The one good thing about The Chronicles of Riddick comes at the bitter end of its two-hour-girth. The film ends with an election year-joke about having to trust "the lesser of two evils" to wield the power of an empire. The even bigger joke is that the ending of The Chronicles of Riddick serves as an open door to two presumable sequels in a planned Chronicles of Riddick trilogy, but writer-director David Twohy (Below) and star Vin Diesel can start making other plans.
This epically bad, self-important, portentous star vehicle (for a dim star, at that) is itself a sequel, to 2000's Pitch Black. While not exactly a world-beater, Pitch Black was an amusing B-movie in the things-that-go-bump-in-the-night vein, with nocturnal creatures slaughtering humans, and Diesel's night-vision anti-hero reluctantly saving lives. The Chronicles of Riddick vainly attempts to elevate Riddick into a mythological hero in a political-intrigue contest meant to be Dune in an action context, though it's a lot more like Stargate in a crap context.
Here, the superhuman Riddick (who professes, "I just wanted to be left alone") dodges bounty hunters until winding up on Helion, a planet ravaged by the tyrannical Lord Marshal (Colm Feore) and his army of "Necromongers." Anyway, Riddick runs afoul of Marshal, winds up jailed in a subterranean prison, then slowly but surely fights his way out to an eventual climactic confrontation with the supernaturally powerful Marshal. Along the way, Riddick renews his prickly relationship with a woman named Kyra (Alexa Davalos, subbing for Pitch Black's Rhiana Griffith), and chats up femme fatale Thandie Newton and a shimmering Judi Dench (!), playing ambassador of the "Elementals."
Not surprisingly, The Chronicles of Riddick devastates good actors like Feore, Newton, and Dench; it's a wonder any of them can keep a straight face, save for their presumable depression. The story is one long, computer-painted piss-and-vinegar bath with horrible action scenes (diced beyond recognition by no less than three editors), head-scratching plot turns, hideous production design, and abominable dialogue ("He's not a man—he's a holy half-dead who has seen the Underverse and returned to..."—you get the idea). This movie is strictly for Matrix junkies needing a fix of grungy post-punk action, irredeemably silly buff deadpan, and action movie "bon mots" ("Find him. Whatever it takes. Find him!, "Not my fight," "I bow to no man," etc.) Me? I just wanted to be left alone.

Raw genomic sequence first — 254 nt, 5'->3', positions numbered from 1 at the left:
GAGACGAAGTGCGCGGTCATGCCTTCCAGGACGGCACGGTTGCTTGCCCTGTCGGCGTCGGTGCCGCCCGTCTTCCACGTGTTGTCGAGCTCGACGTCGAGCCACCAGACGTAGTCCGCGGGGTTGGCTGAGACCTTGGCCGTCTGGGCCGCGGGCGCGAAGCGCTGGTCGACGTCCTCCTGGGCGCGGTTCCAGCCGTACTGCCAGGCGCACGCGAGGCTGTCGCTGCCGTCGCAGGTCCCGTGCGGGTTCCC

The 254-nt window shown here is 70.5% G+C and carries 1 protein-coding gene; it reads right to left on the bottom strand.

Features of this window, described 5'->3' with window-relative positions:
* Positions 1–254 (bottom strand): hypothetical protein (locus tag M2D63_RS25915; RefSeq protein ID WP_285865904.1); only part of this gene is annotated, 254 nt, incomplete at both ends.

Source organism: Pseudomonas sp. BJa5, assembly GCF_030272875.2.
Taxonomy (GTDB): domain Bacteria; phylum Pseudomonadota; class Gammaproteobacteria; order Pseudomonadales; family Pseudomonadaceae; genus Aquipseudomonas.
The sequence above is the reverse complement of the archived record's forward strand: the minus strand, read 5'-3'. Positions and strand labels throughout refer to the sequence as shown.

The Blu-ray debut of The Chronicles of Riddick will be a treat for the film's fans. The hi-def A/V treatment includes a picture-perfect image and thunderous DTS-HD Master Audio 5.1 mix in its presentation of the Unrated Director's Cut (featuring approximately fifteen minutes of new footage). In even better news, the film is available in a nice-priced two-pack with its superior prequel Pitch Black.
Bonus features are extensive, beginning with a feature commentary by writer-director David Twohy and actors Karl Urban and Alexa Davalos.
Universal's patented U-Control offers a Picture in Picture track; Complete Chronicles, which allows the viewer to "explore the history and mythology of Riddick" with clips from both films and extensive expository narration; Chronicles Compendium, which breaks down the categories of Races, Worlds, Beliefs and Key Players into numerous data files; and Anatomy of a Fight, allowing viewers to "investigate select fight scenes to demonstrate the real-life science of Riddick's hand-to-hand combat skills."
There's an "Introduction by David Twohy" (:45, SD), "Deleted Scenes" (8:02, SD) that come with optional commentary by Twohy, and a "Virtual Guide to The Chronicles of Riddick" (7:40, SD), a montage of imagery and narration giving audio-visual background to the film's universe of worlds, creatures, and characters.
"Toombs' Chase Log" (9:56, SD) is a selection of log entries from Toombs, seen as part of a spaceship's navigational interface.
The next four featurettes make up a conventional making-of doc (split in four). The first is "Visual Effects Revealed" (6:01, SD), including comments from Twohy, visual effects supervisor Peter Chiang, Rhythm and Hues compositing supervisor Sean McPherson, Rhythm and Hues digital effects supervisor Mike O'Neal, and Rhythm and Hues visual effects supervisor Mike Wassel. "Creation of New Mecca" (11:12, SD) shows set footage and includes interviews with Twohy, producer Scott Kroopf, Vin Diesel, Keith David, executive producer George Zakk, Dame Judi Dench, production designer Holger Gross, production illustrator Jim Martin, costume designer Ellen Mirojnick, prop master Tom Tomlinson, and New Deal Studios visual effects supervisor Ian Hunter.
"Riddick Rises" (13:26, SD) does the same, with comments from Diesel, Twohy, Zakk, Kroopf, Gross, supervising art director Kevin Ishioka, Martin, Nick Chinlund, Davalos, fight cordinator Bradley James Allen, and stunt coordinator Bob Brown, while "Keep What You Kill" (17:30, SD) sits down Diesel, Twohy, Zakk, Kroopf, Colm Feore, Linus Roache, Karl Urban, Thandie Newton, Gross, conceptual artist Matt Codd, Mirojnick, costume supervisor Jim Tyson, make-up department head Victoria Down, and make-up designer Ve Neill.
Lastly, the My Scenes bookmarking feature is paired with BD-Live capability to share the scenes online with friends.
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